Wednesday, Oct. 1, 2008 | 2 a.m.
Beyond the Sun
New York photographer Greg Friedler’s raw and beautiful portraits of everyday people rip away glossy veneers to capture personalities, traits and lifestyles while avoiding cliches.
The fine art photographer, however, is known mostly for his “Naked” books in which he photographs people clothed and naked and places the images side by side.
The first, “Naked New York” in 1997, resulted from his master’s thesis, and he followed up with “Naked London” and “Naked Los Angeles.”
“Naked Las Vegas,” being released this month, is the fourth in the series. It puts a face on our city through showgirls, attorneys, hospitality workers, store clerks, an engineer, a plumber, a truck driver, a college student, a college professor, a homeless man, a comedian, an actor and sex workers.
The photos were shot at Dust Gallery’s former location on Main Street. Several were taken during First Friday because Friedler had a hard time finding participants, partly because he’d postponed the project almost two years so it could be accompanied by a film.
The film, a documentary by David Palmer, captures Friedler’s Las Vegas experience, which was shaped partly by his 30-day stay in a casino.
Friedler recently talked with the Las Vegas Sun about the book:
You’ve said this book might be your best. Why?
Because of the characters I found in Vegas and because of the political atmosphere that’s there. It’s a very complex place, but it’s also very simple because it’s all about money. There are a lot of different people doing different things. But hovering above everything is the system, the casinos, and there is this raw capitalism and that is so, so, scary, but also just really fascinating.
Your other books are black and white. Why use color for “Naked Las Vegas”?
Vegas is all about modernity. The modernity of the lights just screams color to me. Black and white, you get more into the soul of the people, whereas the color is just the color. It just had to be color because it was Las Vegas. If you go to the top of the Stratosphere and look down the Strip, it’s nothing but one huge color palette.
Ironically, you didn’t have an easy time finding people here.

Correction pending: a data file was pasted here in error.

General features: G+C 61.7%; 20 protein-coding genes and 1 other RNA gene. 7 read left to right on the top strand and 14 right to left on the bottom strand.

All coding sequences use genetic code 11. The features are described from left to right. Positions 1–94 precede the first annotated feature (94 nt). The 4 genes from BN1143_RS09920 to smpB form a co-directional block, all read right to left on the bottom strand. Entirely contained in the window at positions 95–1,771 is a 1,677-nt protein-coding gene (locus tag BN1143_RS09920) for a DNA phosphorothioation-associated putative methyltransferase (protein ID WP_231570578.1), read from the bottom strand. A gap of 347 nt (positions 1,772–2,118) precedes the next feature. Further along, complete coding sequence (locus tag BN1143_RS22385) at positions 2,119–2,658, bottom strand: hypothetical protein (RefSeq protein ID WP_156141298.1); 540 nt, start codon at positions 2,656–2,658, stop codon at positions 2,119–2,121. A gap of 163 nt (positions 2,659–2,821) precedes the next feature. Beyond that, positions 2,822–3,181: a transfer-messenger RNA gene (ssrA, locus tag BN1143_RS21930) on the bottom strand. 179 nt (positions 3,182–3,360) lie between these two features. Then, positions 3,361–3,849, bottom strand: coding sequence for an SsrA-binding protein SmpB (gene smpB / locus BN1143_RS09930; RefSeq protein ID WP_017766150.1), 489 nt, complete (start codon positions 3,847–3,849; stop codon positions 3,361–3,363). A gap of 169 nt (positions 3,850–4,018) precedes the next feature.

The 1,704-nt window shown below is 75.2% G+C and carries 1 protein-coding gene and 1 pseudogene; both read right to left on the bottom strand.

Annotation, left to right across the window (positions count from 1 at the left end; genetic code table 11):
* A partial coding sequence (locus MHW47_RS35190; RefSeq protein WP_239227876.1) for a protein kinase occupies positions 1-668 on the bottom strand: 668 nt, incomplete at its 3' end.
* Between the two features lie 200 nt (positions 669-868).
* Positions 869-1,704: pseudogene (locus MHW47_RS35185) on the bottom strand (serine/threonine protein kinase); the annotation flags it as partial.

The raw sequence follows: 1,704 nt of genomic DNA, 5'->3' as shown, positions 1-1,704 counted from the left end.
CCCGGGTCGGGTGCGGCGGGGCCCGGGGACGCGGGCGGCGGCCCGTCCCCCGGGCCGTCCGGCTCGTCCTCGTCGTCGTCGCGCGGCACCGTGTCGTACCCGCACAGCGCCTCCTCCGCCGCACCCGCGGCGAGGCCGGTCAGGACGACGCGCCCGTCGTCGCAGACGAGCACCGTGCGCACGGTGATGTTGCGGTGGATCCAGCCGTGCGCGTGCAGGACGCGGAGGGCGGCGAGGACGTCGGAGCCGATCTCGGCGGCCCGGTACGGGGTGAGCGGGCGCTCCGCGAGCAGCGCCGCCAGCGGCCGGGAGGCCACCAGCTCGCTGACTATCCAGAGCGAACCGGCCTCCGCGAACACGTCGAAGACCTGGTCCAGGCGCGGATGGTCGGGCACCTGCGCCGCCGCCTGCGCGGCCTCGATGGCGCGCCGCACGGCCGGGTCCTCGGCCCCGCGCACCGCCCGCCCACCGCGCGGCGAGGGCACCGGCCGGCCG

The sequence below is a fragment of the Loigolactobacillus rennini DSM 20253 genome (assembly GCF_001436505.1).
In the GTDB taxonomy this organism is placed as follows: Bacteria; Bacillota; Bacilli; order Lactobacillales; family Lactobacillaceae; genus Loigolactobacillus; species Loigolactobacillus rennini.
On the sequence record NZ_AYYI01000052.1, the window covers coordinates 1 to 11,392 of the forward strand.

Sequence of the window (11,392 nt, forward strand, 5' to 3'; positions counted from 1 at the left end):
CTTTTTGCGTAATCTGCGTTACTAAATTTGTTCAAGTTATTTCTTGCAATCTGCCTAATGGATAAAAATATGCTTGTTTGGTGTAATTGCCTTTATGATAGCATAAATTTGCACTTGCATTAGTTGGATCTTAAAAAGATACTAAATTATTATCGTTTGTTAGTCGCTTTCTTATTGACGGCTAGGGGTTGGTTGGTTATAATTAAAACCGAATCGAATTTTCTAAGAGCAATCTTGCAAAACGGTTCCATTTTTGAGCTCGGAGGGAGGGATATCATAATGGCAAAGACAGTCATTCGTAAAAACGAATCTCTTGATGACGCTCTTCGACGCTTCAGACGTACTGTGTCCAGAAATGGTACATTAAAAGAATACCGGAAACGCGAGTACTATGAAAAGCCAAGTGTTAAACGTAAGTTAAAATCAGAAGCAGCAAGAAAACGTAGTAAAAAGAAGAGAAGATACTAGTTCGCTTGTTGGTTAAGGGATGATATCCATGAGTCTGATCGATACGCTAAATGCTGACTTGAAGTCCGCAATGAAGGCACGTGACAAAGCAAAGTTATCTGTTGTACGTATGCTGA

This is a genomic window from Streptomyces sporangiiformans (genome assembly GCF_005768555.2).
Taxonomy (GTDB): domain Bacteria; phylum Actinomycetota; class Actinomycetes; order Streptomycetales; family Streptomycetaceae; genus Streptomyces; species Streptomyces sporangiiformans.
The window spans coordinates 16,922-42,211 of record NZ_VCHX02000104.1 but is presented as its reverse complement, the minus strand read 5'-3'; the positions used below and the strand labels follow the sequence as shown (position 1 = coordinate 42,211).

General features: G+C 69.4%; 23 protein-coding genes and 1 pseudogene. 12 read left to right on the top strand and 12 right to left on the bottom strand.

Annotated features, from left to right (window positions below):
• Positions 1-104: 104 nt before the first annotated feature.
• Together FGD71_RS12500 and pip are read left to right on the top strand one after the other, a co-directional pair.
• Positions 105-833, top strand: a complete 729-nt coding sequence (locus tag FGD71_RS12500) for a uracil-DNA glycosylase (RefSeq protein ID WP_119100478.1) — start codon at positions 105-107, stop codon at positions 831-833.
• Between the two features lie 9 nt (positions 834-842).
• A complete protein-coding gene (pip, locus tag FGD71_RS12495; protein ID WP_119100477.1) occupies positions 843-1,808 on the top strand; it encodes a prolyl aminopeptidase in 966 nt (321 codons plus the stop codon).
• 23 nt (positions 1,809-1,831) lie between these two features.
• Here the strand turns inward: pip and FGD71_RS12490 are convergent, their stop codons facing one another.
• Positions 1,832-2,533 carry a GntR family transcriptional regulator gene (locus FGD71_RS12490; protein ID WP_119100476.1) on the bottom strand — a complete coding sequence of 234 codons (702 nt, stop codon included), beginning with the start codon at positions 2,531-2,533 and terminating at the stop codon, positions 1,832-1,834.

I had about 100 names, but what I found is that people in Vegas are not at all responsible. They change their e-mail. They change their cell phone numbers. They change their addresses. I would talk to someone on a Tuesday of one week and I’d call Tuesday of the next week and their phone was just disconnected.
That’s specific to Vegas?
Absolutely. Vegas is just a transient town. People are going back and forth to L.A. Then there are the people who go to Vegas to make it and they don’t make it and just kind of leave.
What about our professionals and families?
There are probably six or seven major different sides to Vegas. But it seemed like a lot of people who were not serious about doing the project and were not serious about staying in Las Vegas were the people who got in touch with me. I don’t know if those people thought that doing something like this would help propel their career or what. I don’t think an honest representation of you in the nude is going to propel your acting career.
How important was it to have an Elvis impersonator in this book?
It was really important. It’s totally emblematic of Las Vegas. It shows kind of the craziness of Las Vegas, of even having such a person exist, and I just thought as long as I’m going to have a bunch of normal people in there, I need to have people in there that represent what Las Vegas is all about.
How did our sex industry influence the book?
There were sex workers that looked completely normal, that were not erotic. Because of that Vegas might be the best example of naked photography that is not erotic. A lot of people can’t view a naked person without having an erotic response and that’s not what these books are about at all. These books are about the true person behind their clothes.